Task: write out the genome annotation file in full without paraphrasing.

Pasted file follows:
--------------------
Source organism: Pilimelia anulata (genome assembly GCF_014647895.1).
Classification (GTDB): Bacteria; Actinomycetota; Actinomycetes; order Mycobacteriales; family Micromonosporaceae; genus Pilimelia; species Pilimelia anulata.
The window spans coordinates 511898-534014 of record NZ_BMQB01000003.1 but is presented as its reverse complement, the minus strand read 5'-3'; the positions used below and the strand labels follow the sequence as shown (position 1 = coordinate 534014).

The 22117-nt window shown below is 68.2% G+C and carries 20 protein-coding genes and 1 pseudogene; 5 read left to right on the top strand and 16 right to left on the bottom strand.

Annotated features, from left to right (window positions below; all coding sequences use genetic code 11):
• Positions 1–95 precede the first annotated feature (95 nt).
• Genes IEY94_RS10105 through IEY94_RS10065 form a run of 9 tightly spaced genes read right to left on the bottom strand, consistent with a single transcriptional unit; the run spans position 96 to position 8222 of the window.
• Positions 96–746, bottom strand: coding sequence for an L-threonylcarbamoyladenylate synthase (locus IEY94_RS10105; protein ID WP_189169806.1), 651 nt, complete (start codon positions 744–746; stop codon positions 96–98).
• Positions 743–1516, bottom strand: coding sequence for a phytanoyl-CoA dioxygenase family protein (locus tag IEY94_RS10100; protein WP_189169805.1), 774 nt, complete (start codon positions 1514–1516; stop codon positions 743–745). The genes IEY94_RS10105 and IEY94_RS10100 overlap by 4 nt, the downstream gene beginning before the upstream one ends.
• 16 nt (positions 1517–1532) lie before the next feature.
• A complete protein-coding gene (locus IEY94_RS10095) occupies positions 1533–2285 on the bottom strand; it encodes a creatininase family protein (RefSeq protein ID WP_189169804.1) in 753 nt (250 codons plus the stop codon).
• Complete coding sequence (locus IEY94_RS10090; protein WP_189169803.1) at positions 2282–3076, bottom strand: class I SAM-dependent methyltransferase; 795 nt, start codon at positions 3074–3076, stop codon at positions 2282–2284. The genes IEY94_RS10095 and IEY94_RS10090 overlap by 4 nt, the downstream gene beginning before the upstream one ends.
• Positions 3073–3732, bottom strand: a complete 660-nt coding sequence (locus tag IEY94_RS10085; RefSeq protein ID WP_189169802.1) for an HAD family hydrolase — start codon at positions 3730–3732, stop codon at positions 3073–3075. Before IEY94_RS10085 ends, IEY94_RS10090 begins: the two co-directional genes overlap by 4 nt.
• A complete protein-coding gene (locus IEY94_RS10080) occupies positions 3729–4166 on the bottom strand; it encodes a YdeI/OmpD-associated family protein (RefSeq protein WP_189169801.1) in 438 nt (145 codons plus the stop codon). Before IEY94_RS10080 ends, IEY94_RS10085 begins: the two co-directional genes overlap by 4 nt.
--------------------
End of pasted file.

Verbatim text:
Source organism: Pilimelia anulata (genome assembly GCF_014647895.1).
Classification (GTDB): Bacteria; Actinomycetota; Actinomycetes; order Mycobacteriales; family Micromonosporaceae; genus Pilimelia; species Pilimelia anulata.
The window spans coordinates 511898-534014 of record NZ_BMQB01000003.1 but is presented as its reverse complement, the minus strand read 5'-3'; the positions used below and the strand labels follow the sequence as shown (position 1 = coordinate 534014).

The 22117-nt window shown below is 68.2% G+C and carries 20 protein-coding genes and 1 pseudogene; 5 read left to right on the top strand and 16 right to left on the bottom strand.

Annotated features, from left to right (window positions below; all coding sequences use genetic code 11):
• Positions 1–95 precede the first annotated feature (95 nt).
• Genes IEY94_RS10105 through IEY94_RS10065 form a run of 9 tightly spaced genes read right to left on the bottom strand, consistent with a single transcriptional unit; the run spans position 96 to position 8222 of the window.
• Positions 96–746, bottom strand: coding sequence for an L-threonylcarbamoyladenylate synthase (locus IEY94_RS10105; protein ID WP_189169806.1), 651 nt, complete (start codon positions 744–746; stop codon positions 96–98).
• Positions 743–1516, bottom strand: coding sequence for a phytanoyl-CoA dioxygenase family protein (locus tag IEY94_RS10100; protein WP_189169805.1), 774 nt, complete (start codon positions 1514–1516; stop codon positions 743–745). The genes IEY94_RS10105 and IEY94_RS10100 overlap by 4 nt, the downstream gene beginning before the upstream one ends.
• 16 nt (positions 1517–1532) lie before the next feature.
• A complete protein-coding gene (locus IEY94_RS10095) occupies positions 1533–2285 on the bottom strand; it encodes a creatininase family protein (RefSeq protein ID WP_189169804.1) in 753 nt (250 codons plus the stop codon).
• Complete coding sequence (locus IEY94_RS10090; protein WP_189169803.1) at positions 2282–3076, bottom strand: class I SAM-dependent methyltransferase; 795 nt, start codon at positions 3074–3076, stop codon at positions 2282–2284. The genes IEY94_RS10095 and IEY94_RS10090 overlap by 4 nt, the downstream gene beginning before the upstream one ends.
• Positions 3073–3732, bottom strand: a complete 660-nt coding sequence (locus tag IEY94_RS10085; RefSeq protein ID WP_189169802.1) for an HAD family hydrolase — start codon at positions 3730–3732, stop codon at positions 3073–3075. Before IEY94_RS10085 ends, IEY94_RS10090 begins: the two co-directional genes overlap by 4 nt.
• A complete protein-coding gene (locus IEY94_RS10080) occupies positions 3729–4166 on the bottom strand; it encodes a YdeI/OmpD-associated family protein (RefSeq protein WP_189169801.1) in 438 nt (145 codons plus the stop codon). Before IEY94_RS10080 ends, IEY94_RS10085 begins: the two co-directional genes overlap by 4 nt.